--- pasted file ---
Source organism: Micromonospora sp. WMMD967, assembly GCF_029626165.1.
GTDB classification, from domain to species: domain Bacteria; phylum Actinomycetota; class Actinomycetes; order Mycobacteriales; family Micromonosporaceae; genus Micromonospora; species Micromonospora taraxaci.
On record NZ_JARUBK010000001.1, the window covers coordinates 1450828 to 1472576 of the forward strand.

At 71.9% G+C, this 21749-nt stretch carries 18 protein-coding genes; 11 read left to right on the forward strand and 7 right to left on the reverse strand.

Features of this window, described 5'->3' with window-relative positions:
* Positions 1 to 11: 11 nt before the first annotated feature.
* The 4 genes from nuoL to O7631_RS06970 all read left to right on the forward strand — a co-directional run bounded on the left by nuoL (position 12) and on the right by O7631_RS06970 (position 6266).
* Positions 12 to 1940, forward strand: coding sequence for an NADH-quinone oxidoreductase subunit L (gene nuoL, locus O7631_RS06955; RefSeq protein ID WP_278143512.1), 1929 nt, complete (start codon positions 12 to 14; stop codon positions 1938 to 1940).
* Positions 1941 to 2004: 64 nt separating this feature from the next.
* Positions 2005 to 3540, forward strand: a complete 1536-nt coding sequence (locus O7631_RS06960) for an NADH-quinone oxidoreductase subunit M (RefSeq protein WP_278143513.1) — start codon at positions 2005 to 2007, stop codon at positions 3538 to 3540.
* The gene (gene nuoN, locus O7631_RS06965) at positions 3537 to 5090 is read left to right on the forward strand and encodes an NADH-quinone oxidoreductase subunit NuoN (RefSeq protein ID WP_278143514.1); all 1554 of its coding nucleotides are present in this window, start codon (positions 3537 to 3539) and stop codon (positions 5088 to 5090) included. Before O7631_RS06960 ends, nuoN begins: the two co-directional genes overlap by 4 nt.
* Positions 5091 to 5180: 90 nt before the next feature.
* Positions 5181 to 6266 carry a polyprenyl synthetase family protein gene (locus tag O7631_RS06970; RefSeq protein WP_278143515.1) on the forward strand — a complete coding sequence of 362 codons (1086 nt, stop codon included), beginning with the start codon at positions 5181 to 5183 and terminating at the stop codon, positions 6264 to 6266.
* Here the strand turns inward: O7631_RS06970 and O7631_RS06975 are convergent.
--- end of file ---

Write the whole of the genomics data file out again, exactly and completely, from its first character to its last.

Source organism: Micromonospora sp. WMMD967, assembly GCF_029626165.1.
GTDB classification, from domain to species: domain Bacteria; phylum Actinomycetota; class Actinomycetes; order Mycobacteriales; family Micromonosporaceae; genus Micromonospora; species Micromonospora taraxaci.
On record NZ_JARUBK010000001.1, the window covers coordinates 1450828 to 1472576 of the forward strand.

At 71.9% G+C, this 21749-nt stretch carries 18 protein-coding genes; 11 read left to right on the forward strand and 7 right to left on the reverse strand.

Features of this window, described 5'->3' with window-relative positions:
* Positions 1 to 11: 11 nt before the first annotated feature.
* The 4 genes from nuoL to O7631_RS06970 all read left to right on the forward strand — a co-directional run bounded on the left by nuoL (position 12) and on the right by O7631_RS06970 (position 6266).
* Positions 12 to 1940, forward strand: coding sequence for an NADH-quinone oxidoreductase subunit L (gene nuoL, locus O7631_RS06955; RefSeq protein ID WP_278143512.1), 1929 nt, complete (start codon positions 12 to 14; stop codon positions 1938 to 1940).
* Positions 1941 to 2004: 64 nt separating this feature from the next.
* Positions 2005 to 3540, forward strand: a complete 1536-nt coding sequence (locus O7631_RS06960) for an NADH-quinone oxidoreductase subunit M (RefSeq protein WP_278143513.1) — start codon at positions 2005 to 2007, stop codon at positions 3538 to 3540.
* The gene (gene nuoN, locus O7631_RS06965) at positions 3537 to 5090 is read left to right on the forward strand and encodes an NADH-quinone oxidoreductase subunit NuoN (RefSeq protein ID WP_278143514.1); all 1554 of its coding nucleotides are present in this window, start codon (positions 3537 to 3539) and stop codon (positions 5088 to 5090) included. Before O7631_RS06960 ends, nuoN begins: the two co-directional genes overlap by 4 nt.
* Positions 5091 to 5180: 90 nt before the next feature.
* Positions 5181 to 6266 carry a polyprenyl synthetase family protein gene (locus tag O7631_RS06970; RefSeq protein WP_278143515.1) on the forward strand — a complete coding sequence of 362 codons (1086 nt, stop codon included), beginning with the start codon at positions 5181 to 5183 and terminating at the stop codon, positions 6264 to 6266.
* Here the strand turns inward: O7631_RS06970 and O7631_RS06975 are convergent.